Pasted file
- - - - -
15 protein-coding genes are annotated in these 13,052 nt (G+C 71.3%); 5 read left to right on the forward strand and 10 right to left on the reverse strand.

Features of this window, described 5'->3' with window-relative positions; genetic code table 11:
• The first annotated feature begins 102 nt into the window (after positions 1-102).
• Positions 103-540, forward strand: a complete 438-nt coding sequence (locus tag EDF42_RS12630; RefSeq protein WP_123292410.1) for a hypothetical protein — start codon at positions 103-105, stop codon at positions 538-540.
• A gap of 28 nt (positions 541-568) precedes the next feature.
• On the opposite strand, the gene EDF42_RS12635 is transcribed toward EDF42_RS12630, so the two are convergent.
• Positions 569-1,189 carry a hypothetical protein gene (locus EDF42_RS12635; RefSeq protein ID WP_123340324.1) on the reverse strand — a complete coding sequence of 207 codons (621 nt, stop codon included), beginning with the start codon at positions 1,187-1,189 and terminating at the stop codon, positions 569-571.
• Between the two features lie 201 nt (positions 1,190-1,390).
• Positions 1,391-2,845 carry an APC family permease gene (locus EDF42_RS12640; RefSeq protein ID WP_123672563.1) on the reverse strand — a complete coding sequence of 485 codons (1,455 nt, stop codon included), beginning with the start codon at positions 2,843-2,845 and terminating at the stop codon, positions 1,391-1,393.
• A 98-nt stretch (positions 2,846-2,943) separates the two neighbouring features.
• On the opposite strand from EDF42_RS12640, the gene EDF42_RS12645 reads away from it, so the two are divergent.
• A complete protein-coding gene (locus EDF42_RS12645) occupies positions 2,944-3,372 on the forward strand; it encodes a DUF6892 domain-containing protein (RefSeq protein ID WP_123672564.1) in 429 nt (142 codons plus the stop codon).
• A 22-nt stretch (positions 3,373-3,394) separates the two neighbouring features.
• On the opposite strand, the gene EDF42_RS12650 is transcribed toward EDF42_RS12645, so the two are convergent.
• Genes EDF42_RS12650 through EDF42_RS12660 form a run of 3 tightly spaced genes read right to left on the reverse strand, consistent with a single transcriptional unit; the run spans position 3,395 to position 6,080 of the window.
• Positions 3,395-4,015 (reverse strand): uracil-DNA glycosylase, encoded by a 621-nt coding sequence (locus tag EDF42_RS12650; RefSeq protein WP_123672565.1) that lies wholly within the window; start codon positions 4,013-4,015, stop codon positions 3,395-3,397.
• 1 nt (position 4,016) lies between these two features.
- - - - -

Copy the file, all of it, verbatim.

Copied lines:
15 protein-coding genes are annotated in these 13,052 nt (G+C 71.3%); 5 read left to right on the forward strand and 10 right to left on the reverse strand.

Features of this window, described 5'->3' with window-relative positions; genetic code table 11:
• The first annotated feature begins 102 nt into the window (after positions 1-102).
• Positions 103-540, forward strand: a complete 438-nt coding sequence (locus tag EDF42_RS12630; RefSeq protein WP_123292410.1) for a hypothetical protein — start codon at positions 103-105, stop codon at positions 538-540.
• A gap of 28 nt (positions 541-568) precedes the next feature.
• On the opposite strand, the gene EDF42_RS12635 is transcribed toward EDF42_RS12630, so the two are convergent.
• Positions 569-1,189 carry a hypothetical protein gene (locus EDF42_RS12635; RefSeq protein ID WP_123340324.1) on the reverse strand — a complete coding sequence of 207 codons (621 nt, stop codon included), beginning with the start codon at positions 1,187-1,189 and terminating at the stop codon, positions 569-571.
• Between the two features lie 201 nt (positions 1,190-1,390).
• Positions 1,391-2,845 carry an APC family permease gene (locus EDF42_RS12640; RefSeq protein ID WP_123672563.1) on the reverse strand — a complete coding sequence of 485 codons (1,455 nt, stop codon included), beginning with the start codon at positions 2,843-2,845 and terminating at the stop codon, positions 1,391-1,393.
• A 98-nt stretch (positions 2,846-2,943) separates the two neighbouring features.
• On the opposite strand from EDF42_RS12640, the gene EDF42_RS12645 reads away from it, so the two are divergent.
• A complete protein-coding gene (locus EDF42_RS12645) occupies positions 2,944-3,372 on the forward strand; it encodes a DUF6892 domain-containing protein (RefSeq protein ID WP_123672564.1) in 429 nt (142 codons plus the stop codon).
• A 22-nt stretch (positions 3,373-3,394) separates the two neighbouring features.
• On the opposite strand, the gene EDF42_RS12650 is transcribed toward EDF42_RS12645, so the two are convergent.
• Genes EDF42_RS12650 through EDF42_RS12660 form a run of 3 tightly spaced genes read right to left on the reverse strand, consistent with a single transcriptional unit; the run spans position 3,395 to position 6,080 of the window.
• Positions 3,395-4,015 (reverse strand): uracil-DNA glycosylase, encoded by a 621-nt coding sequence (locus tag EDF42_RS12650; RefSeq protein WP_123672565.1) that lies wholly within the window; start codon positions 4,013-4,015, stop codon positions 3,395-3,397.
• 1 nt (position 4,016) lies between these two features.